SPAIN (Σπανία, G5056). The westernmost of the European peninsulas was called variously in reference to its primitive inhabitants Iberia, Liguria, and Celtica. In historic times the name Hispania, the origin of which is unknown, prevailed. Unlike Italy and the Gr. peninsula, Spain was invaded both by the westward wandering Indo-European tribes, and by intruders over the Gibraltar Straits from Africa, a pattern of settlement which was persistent into medieval times.

Tartessus, a town and kingdom on the Baetis or Guadalquivir, in the southern part of the peninsula, was prob. visited by ships from Minoan Crete in the middle of the second millennium b.c. But for the sake of its tin, Phoen. traders from Tyre brought the area into the orbit of their overseas commerce in 1100 b.c., founding Gades as their headquarters nearby. Phoenician Carthage fell heir to this foothold, absorbed Tartessus and penetrated the peninsula deeply. Greek colonization, in the process, was limited to the NE corner, where Massilia maintained two small footholds, Emporiae and Rhodae. After her first clash with Rome (264-241 b.c.) Carthage developed Spain as a base for her European power, a process which Rome sought to check. The Second Punic War (218-201 b.c.) broke out over Saguntum. Hannibal’s disastrous invasion of Italy was staged from Spain, and Rome in her eternal quest for a stable frontier was forced first to fight and subdue Carthage in the Spanish peninsula, and then to undertake Spain’s subjugation to eliminate the Carthaginian bridgehead (1 Macc 8:3).

Such is the nature of the terrain, that Rome spent two centuries on this task. Some of her greatest soldiers fought to subdue the Spanish tribes, and on two notable occasions, the war against Sertorius (78-72 b.c.) and Julius Caesar’s subjugation of the legions of his rival Pompey (49-45 b.c.), Rome’s own grim civil strife found a Spanish battleground. Augustus completed the pacification of the rugged hinterland in the course of his systematic organization of the frontiers and borderlands of the empire. From this point onward, Romanization, already established in the towns and coastal areas under a provincial organization already almost two centuries old, began to penetrate. Roads, generosity over citizenship, and the other manifest advantages of the “Roman Peace” found an accelerating response, and Spain became notable for her contributions to imperial life and culture. Three emperors—Trajan, Hadrian, and the first Theodosius—came from Spain. Men of letters from Spain included the two Senecas, Lucan, Pomponius Mela, Columella, Quintilian, Martial, Prudentius, and Orosius.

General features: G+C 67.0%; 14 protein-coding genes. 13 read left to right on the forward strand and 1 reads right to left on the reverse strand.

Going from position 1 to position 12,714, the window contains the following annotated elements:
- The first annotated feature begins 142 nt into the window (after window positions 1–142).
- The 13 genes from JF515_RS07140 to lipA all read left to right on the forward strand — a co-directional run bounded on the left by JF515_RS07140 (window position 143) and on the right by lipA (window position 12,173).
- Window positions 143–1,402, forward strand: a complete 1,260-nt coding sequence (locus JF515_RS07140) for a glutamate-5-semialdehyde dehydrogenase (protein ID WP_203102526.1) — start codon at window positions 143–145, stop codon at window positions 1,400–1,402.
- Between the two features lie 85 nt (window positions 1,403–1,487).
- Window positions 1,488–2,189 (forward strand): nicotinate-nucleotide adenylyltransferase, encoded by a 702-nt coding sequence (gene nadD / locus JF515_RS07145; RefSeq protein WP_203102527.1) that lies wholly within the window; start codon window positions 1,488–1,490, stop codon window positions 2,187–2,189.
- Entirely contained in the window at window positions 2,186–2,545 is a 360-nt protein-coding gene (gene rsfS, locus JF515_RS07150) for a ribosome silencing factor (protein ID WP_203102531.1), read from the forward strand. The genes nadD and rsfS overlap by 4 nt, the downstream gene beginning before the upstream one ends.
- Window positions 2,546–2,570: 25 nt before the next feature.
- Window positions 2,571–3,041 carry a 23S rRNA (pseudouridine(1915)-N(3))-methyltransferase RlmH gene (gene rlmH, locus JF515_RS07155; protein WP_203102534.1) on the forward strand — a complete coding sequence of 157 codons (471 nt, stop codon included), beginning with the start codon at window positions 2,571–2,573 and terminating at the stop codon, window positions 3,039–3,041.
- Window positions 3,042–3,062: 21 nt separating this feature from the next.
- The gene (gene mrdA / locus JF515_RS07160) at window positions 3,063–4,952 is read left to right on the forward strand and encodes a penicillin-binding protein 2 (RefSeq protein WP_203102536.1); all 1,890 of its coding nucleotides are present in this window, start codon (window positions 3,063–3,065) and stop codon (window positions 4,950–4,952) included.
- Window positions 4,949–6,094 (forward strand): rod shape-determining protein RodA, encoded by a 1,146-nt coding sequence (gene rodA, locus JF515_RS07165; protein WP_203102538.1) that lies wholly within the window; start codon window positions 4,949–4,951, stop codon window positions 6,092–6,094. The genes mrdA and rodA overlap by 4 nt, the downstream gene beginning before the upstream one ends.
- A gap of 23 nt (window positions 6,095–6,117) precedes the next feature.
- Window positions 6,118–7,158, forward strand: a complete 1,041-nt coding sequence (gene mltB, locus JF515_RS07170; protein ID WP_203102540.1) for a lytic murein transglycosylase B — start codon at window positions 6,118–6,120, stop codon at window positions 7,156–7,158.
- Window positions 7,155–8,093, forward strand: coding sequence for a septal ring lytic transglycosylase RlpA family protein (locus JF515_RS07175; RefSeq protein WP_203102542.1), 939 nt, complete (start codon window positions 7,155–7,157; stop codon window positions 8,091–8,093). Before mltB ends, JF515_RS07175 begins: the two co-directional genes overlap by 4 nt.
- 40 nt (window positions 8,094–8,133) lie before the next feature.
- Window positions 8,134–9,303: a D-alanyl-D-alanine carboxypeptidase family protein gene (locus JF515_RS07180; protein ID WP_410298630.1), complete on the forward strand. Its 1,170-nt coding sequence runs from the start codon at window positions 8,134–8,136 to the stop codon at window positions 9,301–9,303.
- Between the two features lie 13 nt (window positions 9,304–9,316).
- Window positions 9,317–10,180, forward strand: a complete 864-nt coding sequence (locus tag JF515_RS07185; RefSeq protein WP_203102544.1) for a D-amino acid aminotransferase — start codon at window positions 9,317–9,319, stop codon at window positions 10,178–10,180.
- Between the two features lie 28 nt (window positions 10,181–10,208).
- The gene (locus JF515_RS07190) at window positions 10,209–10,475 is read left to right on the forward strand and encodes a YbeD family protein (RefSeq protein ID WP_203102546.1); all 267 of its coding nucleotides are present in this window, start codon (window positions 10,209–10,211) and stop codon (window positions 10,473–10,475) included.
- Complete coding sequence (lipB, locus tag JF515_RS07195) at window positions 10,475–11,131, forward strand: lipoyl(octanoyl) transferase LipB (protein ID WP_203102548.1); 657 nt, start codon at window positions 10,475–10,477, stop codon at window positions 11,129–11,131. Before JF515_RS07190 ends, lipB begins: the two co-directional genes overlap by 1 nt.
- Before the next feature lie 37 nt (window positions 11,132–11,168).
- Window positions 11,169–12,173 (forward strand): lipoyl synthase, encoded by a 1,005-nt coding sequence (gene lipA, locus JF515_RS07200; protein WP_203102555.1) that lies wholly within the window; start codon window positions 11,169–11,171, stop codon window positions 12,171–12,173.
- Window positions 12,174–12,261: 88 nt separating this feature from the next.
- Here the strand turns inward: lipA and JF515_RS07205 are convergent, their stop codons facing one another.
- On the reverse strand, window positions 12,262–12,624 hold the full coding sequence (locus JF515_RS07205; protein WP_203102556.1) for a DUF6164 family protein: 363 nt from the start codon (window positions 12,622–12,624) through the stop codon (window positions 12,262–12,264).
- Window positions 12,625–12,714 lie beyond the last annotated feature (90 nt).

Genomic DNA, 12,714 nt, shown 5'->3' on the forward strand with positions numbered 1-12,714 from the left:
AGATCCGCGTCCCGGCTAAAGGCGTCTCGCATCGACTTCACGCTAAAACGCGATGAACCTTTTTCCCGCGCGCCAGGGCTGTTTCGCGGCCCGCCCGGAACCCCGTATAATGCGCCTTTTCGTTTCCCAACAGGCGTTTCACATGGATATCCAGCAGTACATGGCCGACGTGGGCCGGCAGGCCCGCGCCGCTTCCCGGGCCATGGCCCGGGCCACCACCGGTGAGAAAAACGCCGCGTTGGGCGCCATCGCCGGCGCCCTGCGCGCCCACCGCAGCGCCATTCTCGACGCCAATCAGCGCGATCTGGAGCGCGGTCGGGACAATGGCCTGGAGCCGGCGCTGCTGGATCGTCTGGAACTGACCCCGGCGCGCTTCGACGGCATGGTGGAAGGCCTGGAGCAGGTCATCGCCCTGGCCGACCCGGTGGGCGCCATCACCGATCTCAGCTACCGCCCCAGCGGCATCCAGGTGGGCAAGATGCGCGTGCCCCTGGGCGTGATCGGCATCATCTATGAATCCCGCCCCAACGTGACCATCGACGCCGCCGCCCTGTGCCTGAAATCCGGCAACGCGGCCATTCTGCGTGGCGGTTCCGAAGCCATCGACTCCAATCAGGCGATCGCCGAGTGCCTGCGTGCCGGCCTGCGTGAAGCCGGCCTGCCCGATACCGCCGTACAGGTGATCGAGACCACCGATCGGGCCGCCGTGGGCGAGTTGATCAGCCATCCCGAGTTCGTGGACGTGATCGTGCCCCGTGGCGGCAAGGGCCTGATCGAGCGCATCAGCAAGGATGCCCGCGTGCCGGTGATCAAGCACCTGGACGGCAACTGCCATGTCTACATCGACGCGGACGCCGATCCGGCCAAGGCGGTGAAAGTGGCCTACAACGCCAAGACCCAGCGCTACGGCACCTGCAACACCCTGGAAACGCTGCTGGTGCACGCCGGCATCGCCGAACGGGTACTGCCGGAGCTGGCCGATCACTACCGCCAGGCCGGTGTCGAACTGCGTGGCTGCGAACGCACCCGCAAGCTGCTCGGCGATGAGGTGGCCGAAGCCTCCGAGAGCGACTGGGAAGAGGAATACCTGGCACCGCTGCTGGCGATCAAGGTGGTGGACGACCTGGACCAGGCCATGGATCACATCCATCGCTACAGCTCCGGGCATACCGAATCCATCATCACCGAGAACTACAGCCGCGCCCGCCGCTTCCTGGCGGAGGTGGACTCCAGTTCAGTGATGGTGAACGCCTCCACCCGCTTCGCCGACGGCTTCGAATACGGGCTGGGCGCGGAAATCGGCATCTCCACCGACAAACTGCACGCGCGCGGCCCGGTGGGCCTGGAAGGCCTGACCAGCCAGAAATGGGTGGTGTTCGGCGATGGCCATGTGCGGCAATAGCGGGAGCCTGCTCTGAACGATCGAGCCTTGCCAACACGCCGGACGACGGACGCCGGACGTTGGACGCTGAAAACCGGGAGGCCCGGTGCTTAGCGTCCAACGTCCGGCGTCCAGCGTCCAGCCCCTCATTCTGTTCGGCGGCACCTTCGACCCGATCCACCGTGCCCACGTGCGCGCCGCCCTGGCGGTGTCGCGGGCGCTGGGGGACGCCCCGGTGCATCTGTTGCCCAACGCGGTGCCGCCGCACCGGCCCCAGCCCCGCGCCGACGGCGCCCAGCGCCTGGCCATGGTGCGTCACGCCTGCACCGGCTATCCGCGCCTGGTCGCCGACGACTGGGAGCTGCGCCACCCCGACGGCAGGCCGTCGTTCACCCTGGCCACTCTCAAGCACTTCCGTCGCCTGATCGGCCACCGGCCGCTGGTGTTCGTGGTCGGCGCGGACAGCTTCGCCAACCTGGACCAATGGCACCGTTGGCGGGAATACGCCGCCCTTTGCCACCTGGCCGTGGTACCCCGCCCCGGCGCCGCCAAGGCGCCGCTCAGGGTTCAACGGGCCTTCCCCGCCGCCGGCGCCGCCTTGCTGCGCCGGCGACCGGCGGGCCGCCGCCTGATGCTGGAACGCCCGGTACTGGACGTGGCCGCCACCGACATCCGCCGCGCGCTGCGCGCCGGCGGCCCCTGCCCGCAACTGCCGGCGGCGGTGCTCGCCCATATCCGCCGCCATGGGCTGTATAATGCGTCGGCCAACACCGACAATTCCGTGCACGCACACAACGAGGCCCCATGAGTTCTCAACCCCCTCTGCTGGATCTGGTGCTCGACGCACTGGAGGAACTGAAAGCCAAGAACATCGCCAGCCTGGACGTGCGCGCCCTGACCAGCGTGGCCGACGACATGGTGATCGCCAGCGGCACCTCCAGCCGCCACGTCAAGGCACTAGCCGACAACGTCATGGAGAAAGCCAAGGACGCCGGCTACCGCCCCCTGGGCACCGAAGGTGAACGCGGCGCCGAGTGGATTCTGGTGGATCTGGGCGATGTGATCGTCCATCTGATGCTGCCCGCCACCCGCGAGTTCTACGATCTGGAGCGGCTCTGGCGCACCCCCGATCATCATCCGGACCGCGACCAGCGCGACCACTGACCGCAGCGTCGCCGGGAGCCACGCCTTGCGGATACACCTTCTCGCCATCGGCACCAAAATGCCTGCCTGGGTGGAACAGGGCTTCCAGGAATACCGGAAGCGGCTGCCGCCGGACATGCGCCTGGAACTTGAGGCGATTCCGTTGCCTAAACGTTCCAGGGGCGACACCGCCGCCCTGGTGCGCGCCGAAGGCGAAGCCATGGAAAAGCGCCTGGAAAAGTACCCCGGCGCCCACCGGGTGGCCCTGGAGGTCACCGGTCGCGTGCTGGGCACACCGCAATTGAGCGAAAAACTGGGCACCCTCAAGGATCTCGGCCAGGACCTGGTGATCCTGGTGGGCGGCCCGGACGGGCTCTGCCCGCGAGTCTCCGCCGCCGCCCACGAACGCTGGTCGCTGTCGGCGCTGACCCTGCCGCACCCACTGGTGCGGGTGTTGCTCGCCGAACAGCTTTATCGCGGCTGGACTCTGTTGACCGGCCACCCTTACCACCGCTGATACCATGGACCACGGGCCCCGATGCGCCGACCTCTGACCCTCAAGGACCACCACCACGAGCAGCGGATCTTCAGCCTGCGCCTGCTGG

Spain’s flair for Romanization may have been realized by Paul, and that fact supports the contention that he worked on a strategic plan to bring the empire to Christ by planting Christian cells in the key points and areas of the great system. Whether he achieved his twice-expressed ambition of visiting Spain is not known for certain (Rom 15:24, 28). According to Clement of Rome, writing some thirty years after Paul’s death, the apostle went to “the limits of the West” (Ep. 1:5), but it would be dangerous to build too weighty an assumption on a phrase so vague.


A. Schulten, Tartessos (1922); R. Carpenter, The Greeks in Spain (1925); CAH, VIII. x. (A. Schulten) (1930); C. H. V. Sutherland, The Romans in Spain 217-117 B.C. (1939).

International Standard Bible Encyclopedia (1915)

The country in the Southwest of Europe which still bears this name. It was Paul’s purpose, as stated in Ro 15:24,28, to visit Spain. If, as is probable, he ultimately carried out this intention, it must have been after a release from his first imprisonment. Clement of Rome speaks of the apostle as having reached "the extreme limit of the West" (Epistle of Clement, v).

See Paul, the Apostle; Tarshish.